business cycles.
    This is achieved by stimulating
    slow
    growth environments and enacting policies to cool excessively high
    growth economic environments.  The 2006 policy
    change, however, served a contrary
    goal of
    stimulating an already surging market. 
    What
    followed was a 26% increase in outstanding mortgage credit between mid
    2006 and mid 2008 (
    Chart 2). 
    Meanwhile, Canadian
    nominal GDP grew by half as much, only 13% (
    Chart
    5
    )
    and weekly
    Canadian Wages grew at slightly more than one-quarter at only 7% (
    Chart 6).

    In a recent statement the Canadian Finance Minister, Jim
    Flaherty, is now attempting to take credit for his recent actions,
    which in truth, only served to reverse his critical 2006 policy
    error.  Minister Flaherty exact statement was, “The housing
    market
    has softened somewhat in part because of steps that I’ve taken and I’m
    happy about that,” (read more).   In
    truth, the only policy
    maker
    in Canada that should be held in high regard is former Bank of Canada
    Governor, Dr. David Dodge, who in June of 2006 angrily criticised the
    Canada Mortgage and Housing Corp for utilizing new mortgage products
    which would lead to housing price inflation and reduce affordability

    (read
    more
    ).  It is now apparent that Dr. Dodge was
    correct.

    Liquidity Crisis – Why
    Volume Matters.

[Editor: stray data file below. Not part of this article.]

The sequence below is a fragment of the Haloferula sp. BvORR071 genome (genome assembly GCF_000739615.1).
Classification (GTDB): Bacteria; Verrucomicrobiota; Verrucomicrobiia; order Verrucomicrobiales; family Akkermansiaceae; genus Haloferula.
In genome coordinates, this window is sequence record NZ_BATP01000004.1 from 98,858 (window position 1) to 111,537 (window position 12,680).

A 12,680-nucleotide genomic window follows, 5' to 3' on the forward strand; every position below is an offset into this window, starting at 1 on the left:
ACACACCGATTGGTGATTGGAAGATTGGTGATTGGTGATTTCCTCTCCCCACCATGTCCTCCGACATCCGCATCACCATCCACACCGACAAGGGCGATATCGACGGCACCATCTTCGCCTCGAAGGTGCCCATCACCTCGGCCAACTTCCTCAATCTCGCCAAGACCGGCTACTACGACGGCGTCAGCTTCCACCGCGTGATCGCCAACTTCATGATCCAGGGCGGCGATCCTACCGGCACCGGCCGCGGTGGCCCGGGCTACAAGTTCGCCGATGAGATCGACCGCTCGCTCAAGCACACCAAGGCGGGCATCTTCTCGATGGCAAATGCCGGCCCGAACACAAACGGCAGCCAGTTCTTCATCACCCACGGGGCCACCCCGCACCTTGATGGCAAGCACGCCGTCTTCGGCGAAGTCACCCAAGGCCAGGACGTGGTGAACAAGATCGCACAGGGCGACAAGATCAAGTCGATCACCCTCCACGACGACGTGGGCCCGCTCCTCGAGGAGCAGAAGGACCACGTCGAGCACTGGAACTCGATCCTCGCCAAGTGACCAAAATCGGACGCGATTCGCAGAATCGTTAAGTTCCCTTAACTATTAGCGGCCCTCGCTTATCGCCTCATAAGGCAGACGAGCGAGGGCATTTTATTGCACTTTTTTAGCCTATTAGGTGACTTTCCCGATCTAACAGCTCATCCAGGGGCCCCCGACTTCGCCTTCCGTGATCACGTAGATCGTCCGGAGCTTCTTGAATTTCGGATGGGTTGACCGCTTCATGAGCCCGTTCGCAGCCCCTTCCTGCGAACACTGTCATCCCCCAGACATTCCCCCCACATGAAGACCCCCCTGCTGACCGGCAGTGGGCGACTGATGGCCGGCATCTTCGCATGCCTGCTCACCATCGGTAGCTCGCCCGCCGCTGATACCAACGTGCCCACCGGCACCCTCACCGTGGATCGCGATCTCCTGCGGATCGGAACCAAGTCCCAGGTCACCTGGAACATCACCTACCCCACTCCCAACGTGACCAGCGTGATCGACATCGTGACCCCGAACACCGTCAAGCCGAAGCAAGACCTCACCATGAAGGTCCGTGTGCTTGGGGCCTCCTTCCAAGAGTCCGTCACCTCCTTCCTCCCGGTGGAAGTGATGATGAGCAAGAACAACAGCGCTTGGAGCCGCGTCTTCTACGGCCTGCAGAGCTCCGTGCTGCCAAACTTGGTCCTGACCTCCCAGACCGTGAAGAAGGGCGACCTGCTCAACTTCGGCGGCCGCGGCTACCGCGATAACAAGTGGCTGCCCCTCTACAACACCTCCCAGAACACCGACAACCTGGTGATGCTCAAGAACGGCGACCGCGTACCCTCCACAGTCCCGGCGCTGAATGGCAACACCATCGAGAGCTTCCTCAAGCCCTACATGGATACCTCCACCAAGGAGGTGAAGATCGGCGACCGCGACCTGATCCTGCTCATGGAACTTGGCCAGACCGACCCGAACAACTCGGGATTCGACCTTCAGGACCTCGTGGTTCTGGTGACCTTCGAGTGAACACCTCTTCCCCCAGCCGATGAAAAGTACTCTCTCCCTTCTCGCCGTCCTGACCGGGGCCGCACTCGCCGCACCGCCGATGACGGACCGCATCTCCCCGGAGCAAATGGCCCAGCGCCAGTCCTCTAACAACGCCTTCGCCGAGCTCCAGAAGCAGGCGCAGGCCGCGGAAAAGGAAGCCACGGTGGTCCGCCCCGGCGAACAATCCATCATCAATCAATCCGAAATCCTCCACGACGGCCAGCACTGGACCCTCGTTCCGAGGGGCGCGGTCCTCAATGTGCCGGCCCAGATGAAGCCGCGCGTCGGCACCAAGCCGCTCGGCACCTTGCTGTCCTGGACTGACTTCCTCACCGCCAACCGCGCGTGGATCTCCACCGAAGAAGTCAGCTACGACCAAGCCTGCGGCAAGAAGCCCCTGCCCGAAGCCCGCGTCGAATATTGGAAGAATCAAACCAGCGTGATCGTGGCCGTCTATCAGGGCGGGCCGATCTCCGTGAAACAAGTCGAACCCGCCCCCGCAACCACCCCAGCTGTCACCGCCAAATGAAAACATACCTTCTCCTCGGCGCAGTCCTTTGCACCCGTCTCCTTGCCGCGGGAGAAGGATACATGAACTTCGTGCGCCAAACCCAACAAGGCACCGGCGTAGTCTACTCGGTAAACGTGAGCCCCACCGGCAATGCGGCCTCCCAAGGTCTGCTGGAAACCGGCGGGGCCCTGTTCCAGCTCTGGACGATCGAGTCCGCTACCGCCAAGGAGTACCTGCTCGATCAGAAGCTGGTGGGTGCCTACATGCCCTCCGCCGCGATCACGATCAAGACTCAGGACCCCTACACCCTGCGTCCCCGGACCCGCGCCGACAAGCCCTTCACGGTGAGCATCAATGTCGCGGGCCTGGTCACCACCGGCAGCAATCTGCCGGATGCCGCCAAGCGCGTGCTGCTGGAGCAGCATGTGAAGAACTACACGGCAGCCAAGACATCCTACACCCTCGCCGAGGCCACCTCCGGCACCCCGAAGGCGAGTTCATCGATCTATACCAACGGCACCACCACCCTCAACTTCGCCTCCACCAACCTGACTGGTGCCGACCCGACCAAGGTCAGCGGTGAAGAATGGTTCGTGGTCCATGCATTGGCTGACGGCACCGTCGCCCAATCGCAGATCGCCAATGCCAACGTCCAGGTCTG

Real Estate 6 month reviewThe
    fall of 2012 also witnessed the start of a Canadian real estate market
    slowdown as observed through rising unsold-home inventory levels, and
    falling sales volumes.  Even in Canada’s previous hotbed of
    real
    estate activity, Vancouver, sales volumes slowed significantly and
    inventory builds followed.  The Real Estate Board of Greater
    Vancouver reported that November 2012 sales were 28.6% lower than they
    were the same month last year (read more).  
    The Toronto Real
    Estate Board reported similar findings with November mid month sales
    down 17.5% with the same period of 2011 (read more).

    The
    drastic slowdown in sales volume in some Canadian markets has important
    impacts on future pricing. This is because a slowdown in home sales
    can create a build in unsold housing inventory as we are seeing in
    various regional markets.  As
    with any consumer good, in order to
    liquidate excess inventory back to a long term average, the price of
    the goods must be reduced.
    Essentially, homes have to be
    put on bargain
    pricing to entice buying and reduce inventory.
     
    Homeowners
    are naturally reluctant to lower prices and will first attempt to
    remove listing and re-list in a more favorable environment. 
    However, home prices are determined not by idle